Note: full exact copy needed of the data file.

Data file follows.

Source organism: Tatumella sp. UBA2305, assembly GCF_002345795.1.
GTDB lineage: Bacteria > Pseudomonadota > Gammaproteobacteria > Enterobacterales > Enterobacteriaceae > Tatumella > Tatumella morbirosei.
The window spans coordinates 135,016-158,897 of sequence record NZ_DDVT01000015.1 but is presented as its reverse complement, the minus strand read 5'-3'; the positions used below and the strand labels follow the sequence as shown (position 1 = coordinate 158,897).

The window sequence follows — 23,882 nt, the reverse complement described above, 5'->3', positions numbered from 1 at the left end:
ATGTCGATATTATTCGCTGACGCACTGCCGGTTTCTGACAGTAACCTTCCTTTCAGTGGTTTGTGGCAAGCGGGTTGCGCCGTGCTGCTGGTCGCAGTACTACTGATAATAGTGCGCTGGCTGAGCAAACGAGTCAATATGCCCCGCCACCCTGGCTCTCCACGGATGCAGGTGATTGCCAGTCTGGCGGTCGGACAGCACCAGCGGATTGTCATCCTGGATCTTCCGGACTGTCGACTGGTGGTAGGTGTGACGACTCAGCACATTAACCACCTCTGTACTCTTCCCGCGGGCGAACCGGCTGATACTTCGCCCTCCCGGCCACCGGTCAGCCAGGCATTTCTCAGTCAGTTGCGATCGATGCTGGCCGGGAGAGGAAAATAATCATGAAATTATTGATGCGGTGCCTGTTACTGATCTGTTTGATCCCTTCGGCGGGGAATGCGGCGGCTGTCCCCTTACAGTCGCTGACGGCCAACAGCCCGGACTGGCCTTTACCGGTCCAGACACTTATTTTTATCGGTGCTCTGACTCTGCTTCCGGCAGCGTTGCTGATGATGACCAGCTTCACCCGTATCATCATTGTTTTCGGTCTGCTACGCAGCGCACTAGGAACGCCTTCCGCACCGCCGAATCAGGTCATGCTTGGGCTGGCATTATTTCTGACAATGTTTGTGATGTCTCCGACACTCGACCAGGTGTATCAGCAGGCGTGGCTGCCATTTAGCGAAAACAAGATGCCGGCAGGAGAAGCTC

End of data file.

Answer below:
Source organism: Tatumella sp. UBA2305, assembly GCF_002345795.1.
GTDB lineage: Bacteria > Pseudomonadota > Gammaproteobacteria > Enterobacterales > Enterobacteriaceae > Tatumella > Tatumella morbirosei.
The window spans coordinates 135,016-158,897 of sequence record NZ_DDVT01000015.1 but is presented as its reverse complement, the minus strand read 5'-3'; the positions used below and the strand labels follow the sequence as shown (position 1 = coordinate 158,897).

The window sequence follows — 23,882 nt, the reverse complement described above, 5'->3', positions numbered from 1 at the left end:
ATGTCGATATTATTCGCTGACGCACTGCCGGTTTCTGACAGTAACCTTCCTTTCAGTGGTTTGTGGCAAGCGGGTTGCGCCGTGCTGCTGGTCGCAGTACTACTGATAATAGTGCGCTGGCTGAGCAAACGAGTCAATATGCCCCGCCACCCTGGCTCTCCACGGATGCAGGTGATTGCCAGTCTGGCGGTCGGACAGCACCAGCGGATTGTCATCCTGGATCTTCCGGACTGTCGACTGGTGGTAGGTGTGACGACTCAGCACATTAACCACCTCTGTACTCTTCCCGCGGGCGAACCGGCTGATACTTCGCCCTCCCGGCCACCGGTCAGCCAGGCATTTCTCAGTCAGTTGCGATCGATGCTGGCCGGGAGAGGAAAATAATCATGAAATTATTGATGCGGTGCCTGTTACTGATCTGTTTGATCCCTTCGGCGGGGAATGCGGCGGCTGTCCCCTTACAGTCGCTGACGGCCAACAGCCCGGACTGGCCTTTACCGGTCCAGACACTTATTTTTATCGGTGCTCTGACTCTGCTTCCGGCAGCGTTGCTGATGATGACCAGCTTCACCCGTATCATCATTGTTTTCGGTCTGCTACGCAGCGCACTAGGAACGCCTTCCGCACCGCCGAATCAGGTCATGCTTGGGCTGGCATTATTTCTGACAATGTTTGTGATGTCTCCGACACTCGACCAGGTGTATCAGCAGGCGTGGCTGCCATTTAGCGAAAACAAGATGCCGGCAGGAGAAGCTC